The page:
Barberry

Berberis vulgaris

Family: Berberidaceae

Bio-Live: Barberry is a key herb in Bio-Live Liver.

Description: A deciduous shrub growing 2-3m in height. Clusters of yellow-orange, fragrant flowers bloom late in spring and are followed by red fruits, ovoid in shape. The leaves are green, entire, small-toothed and occur in groups.

Habit and cultivation: The name Berberis is of unknown Latin origin. In Saxon the word means fence with thorns and the bush is used in fencing before the invention of fencing wire. European originally, introduced to England, Australia and New Zealand in the early 19 century. Grown from seed, cutting or layers, and can become a pest as self sowing. Frost resistant and drought tender.

Actions (known for): Alterative, aperient, cholagogue, digestive tonic, hepatotonic.

History: Berberis is the Arabic name of the fruit, signifying a shell. The Italians call it the Holy Thorn as it is thought to have formed part of the crown of thorns made for Jesus. It has also been used as a fine yellow dye for wool, leather and linen.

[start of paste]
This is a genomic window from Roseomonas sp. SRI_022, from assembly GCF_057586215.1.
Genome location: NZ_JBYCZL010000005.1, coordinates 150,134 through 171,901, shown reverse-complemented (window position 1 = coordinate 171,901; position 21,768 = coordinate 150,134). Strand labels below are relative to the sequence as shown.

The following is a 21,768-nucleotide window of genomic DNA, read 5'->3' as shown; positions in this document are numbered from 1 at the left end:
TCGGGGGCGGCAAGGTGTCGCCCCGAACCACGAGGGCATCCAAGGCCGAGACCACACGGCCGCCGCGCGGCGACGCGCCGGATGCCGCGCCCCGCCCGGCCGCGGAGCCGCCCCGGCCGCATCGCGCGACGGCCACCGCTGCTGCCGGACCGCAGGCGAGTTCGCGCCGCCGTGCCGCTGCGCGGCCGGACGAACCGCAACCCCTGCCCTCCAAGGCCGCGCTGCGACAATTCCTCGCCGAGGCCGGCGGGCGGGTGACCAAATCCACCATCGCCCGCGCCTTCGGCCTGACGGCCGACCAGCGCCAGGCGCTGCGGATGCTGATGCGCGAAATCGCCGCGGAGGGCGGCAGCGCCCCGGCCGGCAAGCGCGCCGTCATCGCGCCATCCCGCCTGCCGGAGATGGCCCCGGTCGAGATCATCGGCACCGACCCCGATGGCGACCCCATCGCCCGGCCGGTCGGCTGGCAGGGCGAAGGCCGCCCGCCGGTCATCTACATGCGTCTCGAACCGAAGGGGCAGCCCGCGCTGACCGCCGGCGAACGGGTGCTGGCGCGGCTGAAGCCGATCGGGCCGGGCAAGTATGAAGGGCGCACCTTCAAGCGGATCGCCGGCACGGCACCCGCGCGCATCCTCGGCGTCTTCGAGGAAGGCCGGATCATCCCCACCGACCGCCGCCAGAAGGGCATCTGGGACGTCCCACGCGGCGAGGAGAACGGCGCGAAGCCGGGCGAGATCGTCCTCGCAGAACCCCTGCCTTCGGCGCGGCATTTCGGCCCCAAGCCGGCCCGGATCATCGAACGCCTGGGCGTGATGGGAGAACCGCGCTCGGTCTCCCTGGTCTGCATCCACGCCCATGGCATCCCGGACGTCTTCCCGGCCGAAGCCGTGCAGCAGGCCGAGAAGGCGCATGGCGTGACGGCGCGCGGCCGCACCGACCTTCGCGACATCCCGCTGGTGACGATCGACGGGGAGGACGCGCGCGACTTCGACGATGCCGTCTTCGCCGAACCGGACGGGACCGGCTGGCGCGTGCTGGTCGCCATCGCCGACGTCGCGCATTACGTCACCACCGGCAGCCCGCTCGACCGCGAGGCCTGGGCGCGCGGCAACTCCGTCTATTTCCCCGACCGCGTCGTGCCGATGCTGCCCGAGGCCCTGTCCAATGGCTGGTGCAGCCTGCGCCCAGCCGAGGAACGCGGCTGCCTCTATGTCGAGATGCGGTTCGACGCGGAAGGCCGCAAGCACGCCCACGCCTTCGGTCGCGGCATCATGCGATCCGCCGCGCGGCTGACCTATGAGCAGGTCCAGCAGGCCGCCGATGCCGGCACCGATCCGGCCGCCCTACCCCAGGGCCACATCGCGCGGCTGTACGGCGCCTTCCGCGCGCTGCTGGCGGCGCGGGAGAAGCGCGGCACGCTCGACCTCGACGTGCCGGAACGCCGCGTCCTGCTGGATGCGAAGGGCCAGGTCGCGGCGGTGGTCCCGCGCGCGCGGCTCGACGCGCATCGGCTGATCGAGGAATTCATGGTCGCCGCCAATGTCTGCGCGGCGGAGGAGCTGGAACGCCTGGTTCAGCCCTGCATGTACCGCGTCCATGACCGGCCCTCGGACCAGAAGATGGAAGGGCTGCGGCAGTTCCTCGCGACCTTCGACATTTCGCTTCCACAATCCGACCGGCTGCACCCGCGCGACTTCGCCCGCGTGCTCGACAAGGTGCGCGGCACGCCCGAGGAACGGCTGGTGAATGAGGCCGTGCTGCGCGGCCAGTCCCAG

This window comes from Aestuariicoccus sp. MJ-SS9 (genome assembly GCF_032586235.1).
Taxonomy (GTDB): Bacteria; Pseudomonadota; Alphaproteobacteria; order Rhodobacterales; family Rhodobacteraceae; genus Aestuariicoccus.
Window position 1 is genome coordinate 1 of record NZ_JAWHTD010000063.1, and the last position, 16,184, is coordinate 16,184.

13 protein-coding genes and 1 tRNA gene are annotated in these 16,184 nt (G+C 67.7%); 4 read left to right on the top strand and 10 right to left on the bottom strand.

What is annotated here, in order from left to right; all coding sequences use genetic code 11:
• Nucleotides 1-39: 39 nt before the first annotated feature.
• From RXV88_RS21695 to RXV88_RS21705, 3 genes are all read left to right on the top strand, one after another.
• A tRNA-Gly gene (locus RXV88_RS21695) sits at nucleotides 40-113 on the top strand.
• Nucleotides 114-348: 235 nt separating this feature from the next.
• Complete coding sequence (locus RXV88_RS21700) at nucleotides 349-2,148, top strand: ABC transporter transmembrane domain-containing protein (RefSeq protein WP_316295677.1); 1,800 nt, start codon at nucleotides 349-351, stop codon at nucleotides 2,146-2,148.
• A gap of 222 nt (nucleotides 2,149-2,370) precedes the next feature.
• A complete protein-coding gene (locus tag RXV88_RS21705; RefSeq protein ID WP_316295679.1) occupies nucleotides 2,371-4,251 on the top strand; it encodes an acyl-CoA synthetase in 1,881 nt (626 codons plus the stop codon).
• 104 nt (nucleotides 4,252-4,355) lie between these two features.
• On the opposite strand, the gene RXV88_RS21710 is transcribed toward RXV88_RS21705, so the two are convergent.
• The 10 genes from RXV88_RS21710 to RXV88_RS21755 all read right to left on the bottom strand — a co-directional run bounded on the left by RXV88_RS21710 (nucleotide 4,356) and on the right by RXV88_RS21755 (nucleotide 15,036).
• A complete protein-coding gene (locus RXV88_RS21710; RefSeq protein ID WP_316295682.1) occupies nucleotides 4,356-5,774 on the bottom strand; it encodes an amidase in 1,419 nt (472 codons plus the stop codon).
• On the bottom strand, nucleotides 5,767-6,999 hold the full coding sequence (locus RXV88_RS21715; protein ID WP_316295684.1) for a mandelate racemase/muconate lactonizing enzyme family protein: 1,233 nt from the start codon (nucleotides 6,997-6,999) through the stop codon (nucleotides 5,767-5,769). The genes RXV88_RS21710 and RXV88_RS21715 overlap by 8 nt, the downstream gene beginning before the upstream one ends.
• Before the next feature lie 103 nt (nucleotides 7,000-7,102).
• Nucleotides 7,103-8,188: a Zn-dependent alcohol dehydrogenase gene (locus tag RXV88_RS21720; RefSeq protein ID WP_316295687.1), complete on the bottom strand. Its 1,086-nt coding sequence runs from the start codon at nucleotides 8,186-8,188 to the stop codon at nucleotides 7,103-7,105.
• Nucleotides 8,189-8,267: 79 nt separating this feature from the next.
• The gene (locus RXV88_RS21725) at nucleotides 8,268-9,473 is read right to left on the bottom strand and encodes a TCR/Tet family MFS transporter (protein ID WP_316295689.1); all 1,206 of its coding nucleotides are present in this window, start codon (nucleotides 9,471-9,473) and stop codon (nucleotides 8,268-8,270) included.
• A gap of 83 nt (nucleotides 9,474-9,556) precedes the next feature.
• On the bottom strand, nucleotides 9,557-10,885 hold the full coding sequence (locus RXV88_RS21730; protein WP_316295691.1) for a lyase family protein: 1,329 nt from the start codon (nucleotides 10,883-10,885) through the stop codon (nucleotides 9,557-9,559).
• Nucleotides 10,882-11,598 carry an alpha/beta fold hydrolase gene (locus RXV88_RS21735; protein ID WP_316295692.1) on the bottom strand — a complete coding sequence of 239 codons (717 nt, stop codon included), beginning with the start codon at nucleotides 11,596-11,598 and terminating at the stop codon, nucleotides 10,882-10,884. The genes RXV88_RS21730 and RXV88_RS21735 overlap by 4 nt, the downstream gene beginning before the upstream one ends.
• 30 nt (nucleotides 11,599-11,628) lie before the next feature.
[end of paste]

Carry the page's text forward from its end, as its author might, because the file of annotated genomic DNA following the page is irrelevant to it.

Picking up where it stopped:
Parts used: Root, root bark and stem bark.

Constituents (bio available chemicals): Alkaloids: berberine, oxyacanthine, palmatine, berbamine. Chelidonic acid. Tannins. Wax. Resin.

Nutritional constituents: Vitamin C. Minerals: Iron, copper, zinc and manganese.

Indications: Acne, arthritis, boils, cholecystitis, gastrointestinal catarrh, eczema, gallstones, gallbladder disorders, gout, jaundice, psoriasis, skin disorders topically, urticaria.

Dosage: Liquid extract (1:2): 20-40ml per week. Decoction: 0.5-1gm 3 x daily.

British Herbal Pharmacopoeia: Gallstones.

Cautions for therapeutic doses: Pregnancy, first trimester.

 

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